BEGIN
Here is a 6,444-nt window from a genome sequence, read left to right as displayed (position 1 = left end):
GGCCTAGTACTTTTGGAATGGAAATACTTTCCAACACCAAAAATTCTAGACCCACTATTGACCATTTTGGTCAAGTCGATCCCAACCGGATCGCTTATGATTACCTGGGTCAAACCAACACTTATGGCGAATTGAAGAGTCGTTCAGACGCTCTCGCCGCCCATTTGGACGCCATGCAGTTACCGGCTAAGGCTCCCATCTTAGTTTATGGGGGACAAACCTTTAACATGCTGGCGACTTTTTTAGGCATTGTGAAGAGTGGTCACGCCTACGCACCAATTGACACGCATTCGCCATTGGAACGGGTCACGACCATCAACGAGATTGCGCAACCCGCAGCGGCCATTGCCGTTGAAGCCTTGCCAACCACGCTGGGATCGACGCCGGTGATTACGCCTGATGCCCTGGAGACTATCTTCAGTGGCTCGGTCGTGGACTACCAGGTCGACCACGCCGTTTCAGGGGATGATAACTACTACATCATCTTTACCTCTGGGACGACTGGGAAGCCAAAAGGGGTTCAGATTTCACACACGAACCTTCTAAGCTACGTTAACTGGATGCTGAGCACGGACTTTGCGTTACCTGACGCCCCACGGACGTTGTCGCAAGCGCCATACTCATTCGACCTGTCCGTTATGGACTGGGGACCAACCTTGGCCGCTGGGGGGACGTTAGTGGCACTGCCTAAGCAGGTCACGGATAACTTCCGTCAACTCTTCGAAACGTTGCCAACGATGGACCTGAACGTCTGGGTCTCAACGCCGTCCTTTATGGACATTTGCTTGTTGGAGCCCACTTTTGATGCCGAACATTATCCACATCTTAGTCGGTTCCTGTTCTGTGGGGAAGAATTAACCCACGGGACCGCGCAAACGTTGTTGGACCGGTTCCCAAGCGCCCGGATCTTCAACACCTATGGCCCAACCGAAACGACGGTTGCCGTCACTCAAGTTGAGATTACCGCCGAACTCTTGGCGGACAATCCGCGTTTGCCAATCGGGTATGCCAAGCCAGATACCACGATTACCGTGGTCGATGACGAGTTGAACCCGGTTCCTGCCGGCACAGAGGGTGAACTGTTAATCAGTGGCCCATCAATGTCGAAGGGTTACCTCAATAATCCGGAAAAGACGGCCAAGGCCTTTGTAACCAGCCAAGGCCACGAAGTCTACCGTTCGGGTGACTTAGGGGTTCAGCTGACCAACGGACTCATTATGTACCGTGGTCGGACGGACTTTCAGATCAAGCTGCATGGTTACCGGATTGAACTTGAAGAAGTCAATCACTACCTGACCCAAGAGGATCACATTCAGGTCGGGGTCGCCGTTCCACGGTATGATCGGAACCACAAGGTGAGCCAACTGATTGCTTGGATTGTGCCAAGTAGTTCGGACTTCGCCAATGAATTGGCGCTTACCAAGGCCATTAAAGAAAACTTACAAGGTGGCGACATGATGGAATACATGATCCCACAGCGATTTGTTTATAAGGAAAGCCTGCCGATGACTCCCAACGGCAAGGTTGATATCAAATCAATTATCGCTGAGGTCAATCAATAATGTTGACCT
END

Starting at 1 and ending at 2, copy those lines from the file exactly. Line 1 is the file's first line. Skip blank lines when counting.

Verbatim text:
Here is a 6,444-nt window from a genome sequence, read left to right as displayed (position 1 = left end):
GGCCTAGTACTTTTGGAATGGAAATACTTTCCAACACCAAAAATTCTAGACCCACTATTGACCATTTTGGTCAAGTCGATCCCAACCGGATCGCTTATGATTACCTGGGTCAAACCAACACTTATGGCGAATTGAAGAGTCGTTCAGACGCTCTCGCCGCCCATTTGGACGCCATGCAGTTACCGGCTAAGGCTCCCATCTTAGTTTATGGGGGACAAACCTTTAACATGCTGGCGACTTTTTTAGGCATTGTGAAGAGTGGTCACGCCTACGCACCAATTGACACGCATTCGCCATTGGAACGGGTCACGACCATCAACGAGATTGCGCAACCCGCAGCGGCCATTGCCGTTGAAGCCTTGCCAACCACGCTGGGATCGACGCCGGTGATTACGCCTGATGCCCTGGAGACTATCTTCAGTGGCTCGGTCGTGGACTACCAGGTCGACCACGCCGTTTCAGGGGATGATAACTACTACATCATCTTTACCTCTGGGACGACTGGGAAGCCAAAAGGGGTTCAGATTTCACACACGAACCTTCTAAGCTACGTTAACTGGATGCTGAGCACGGACTTTGCGTTACCTGACGCCCCACGGACGTTGTCGCAAGCGCCATACTCATTCGACCTGTCCGTTATGGACTGGGGACCAACCTTGGCCGCTGGGGGGACGTTAGTGGCACTGCCTAAGCAGGTCACGGATAACTTCCGTCAACTCTTCGAAACGTTGCCAACGATGGACCTGAACGTCTGGGTCTCAACGCCGTCCTTTATGGACATTTGCTTGTTGGAGCCCACTTTTGATGCCGAACATTATCCACATCTTAGTCGGTTCCTGTTCTGTGGGGAAGAATTAACCCACGGGACCGCGCAAACGTTGTTGGACCGGTTCCCAAGCGCCCGGATCTTCAACACCTATGGCCCAACCGAAACGACGGTTGCCGTCACTCAAGTTGAGATTACCGCCGAACTCTTGGCGGACAATCCGCGTTTGCCAATCGGGTATGCCAAGCCAGATACCACGATTACCGTGGTCGATGACGAGTTGAACCCGGTTCCTGCCGGCACAGAGGGTGAACTGTTAATCAGTGGCCCATCAATGTCGAAGGGTTACCTCAATAATCCGGAAAAGACGGCCAAGGCCTTTGTAACCAGCCAAGGCCACGAAGTCTACCGTTCGGGTGACTTAGGGGTTCAGCTGACCAACGGACTCATTATGTACCGTGGTCGGACGGACTTTCAGATCAAGCTGCATGGTTACCGGATTGAACTTGAAGAAGTCAATCACTACCTGACCCAAGAGGATCACATTCAGGTCGGGGTCGCCGTTCCACGGTATGATCGGAACCACAAGGTGAGCCAACTGATTGCTTGGATTGTGCCAAGTAGTTCGGACTTCGCCAATGAATTGGCGCTTACCAAGGCCATTAAAGAAAACTTACAAGGTGGCGACATGATGGAATACATGATCCCACAGCGATTTGTTTATAAGGAAAGCCTGCCGATGACTCCCAACGGCAAGGTTGATATCAAATCAATTATCGCTGAGGTCAATCAATAATGTTGACCT